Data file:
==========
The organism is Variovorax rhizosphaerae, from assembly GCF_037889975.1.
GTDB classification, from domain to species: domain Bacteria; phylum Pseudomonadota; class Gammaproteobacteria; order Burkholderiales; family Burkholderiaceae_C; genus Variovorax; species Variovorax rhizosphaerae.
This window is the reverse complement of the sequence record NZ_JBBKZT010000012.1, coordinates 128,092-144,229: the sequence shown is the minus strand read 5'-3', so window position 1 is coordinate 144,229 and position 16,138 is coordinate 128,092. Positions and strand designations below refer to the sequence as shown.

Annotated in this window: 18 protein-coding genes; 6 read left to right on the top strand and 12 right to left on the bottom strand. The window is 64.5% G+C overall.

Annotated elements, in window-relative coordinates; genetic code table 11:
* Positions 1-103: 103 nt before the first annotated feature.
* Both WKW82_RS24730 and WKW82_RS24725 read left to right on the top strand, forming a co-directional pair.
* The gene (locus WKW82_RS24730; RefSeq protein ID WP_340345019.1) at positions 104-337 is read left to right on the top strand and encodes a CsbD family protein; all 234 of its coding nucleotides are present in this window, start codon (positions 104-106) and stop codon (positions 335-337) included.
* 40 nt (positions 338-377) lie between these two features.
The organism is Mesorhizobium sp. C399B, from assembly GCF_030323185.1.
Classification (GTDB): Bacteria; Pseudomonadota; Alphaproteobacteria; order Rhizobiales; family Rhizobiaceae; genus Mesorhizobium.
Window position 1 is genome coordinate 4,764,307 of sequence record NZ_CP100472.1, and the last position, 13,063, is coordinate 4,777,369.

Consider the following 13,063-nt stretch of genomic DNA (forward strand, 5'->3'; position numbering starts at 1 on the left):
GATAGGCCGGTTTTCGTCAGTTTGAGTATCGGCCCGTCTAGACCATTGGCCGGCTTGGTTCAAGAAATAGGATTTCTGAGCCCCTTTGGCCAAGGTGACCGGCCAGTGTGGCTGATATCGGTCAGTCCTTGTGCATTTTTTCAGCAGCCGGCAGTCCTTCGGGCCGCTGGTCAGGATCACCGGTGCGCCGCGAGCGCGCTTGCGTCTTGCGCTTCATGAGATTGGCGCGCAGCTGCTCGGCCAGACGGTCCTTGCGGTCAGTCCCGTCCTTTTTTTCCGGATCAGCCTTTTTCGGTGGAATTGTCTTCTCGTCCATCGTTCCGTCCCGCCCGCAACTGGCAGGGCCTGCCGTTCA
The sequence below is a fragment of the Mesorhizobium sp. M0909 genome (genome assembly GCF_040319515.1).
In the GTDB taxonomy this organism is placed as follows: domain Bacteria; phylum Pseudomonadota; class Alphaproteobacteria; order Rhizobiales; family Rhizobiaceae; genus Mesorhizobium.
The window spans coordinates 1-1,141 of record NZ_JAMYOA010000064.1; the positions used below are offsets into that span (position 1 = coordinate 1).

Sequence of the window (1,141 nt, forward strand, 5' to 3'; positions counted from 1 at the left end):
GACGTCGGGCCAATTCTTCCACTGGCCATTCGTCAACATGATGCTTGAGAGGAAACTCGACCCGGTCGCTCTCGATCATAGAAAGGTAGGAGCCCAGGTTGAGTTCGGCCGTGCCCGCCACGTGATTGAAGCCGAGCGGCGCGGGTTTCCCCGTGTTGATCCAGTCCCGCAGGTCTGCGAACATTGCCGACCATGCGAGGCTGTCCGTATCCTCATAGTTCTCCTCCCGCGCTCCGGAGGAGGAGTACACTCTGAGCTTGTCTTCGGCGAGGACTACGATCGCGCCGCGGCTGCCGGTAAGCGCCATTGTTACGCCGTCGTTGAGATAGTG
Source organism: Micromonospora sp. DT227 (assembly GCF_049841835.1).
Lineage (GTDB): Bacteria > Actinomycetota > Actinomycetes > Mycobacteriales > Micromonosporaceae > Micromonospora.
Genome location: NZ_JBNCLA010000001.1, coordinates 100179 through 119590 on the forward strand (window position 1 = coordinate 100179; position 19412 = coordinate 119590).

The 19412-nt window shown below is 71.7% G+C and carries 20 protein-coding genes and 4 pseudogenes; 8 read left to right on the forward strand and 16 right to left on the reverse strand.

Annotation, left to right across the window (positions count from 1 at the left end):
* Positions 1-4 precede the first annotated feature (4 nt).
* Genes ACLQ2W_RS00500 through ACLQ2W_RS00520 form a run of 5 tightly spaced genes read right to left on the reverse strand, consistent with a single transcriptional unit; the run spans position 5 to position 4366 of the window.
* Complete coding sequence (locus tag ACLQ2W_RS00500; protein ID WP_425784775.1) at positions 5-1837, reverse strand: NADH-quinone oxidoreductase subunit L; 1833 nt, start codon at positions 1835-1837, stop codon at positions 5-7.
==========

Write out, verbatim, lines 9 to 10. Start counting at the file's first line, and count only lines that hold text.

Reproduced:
* 40 nt (positions 338-377) lie between these two features.
The organism is Mesorhizobium sp. C399B, from assembly GCF_030323185.1.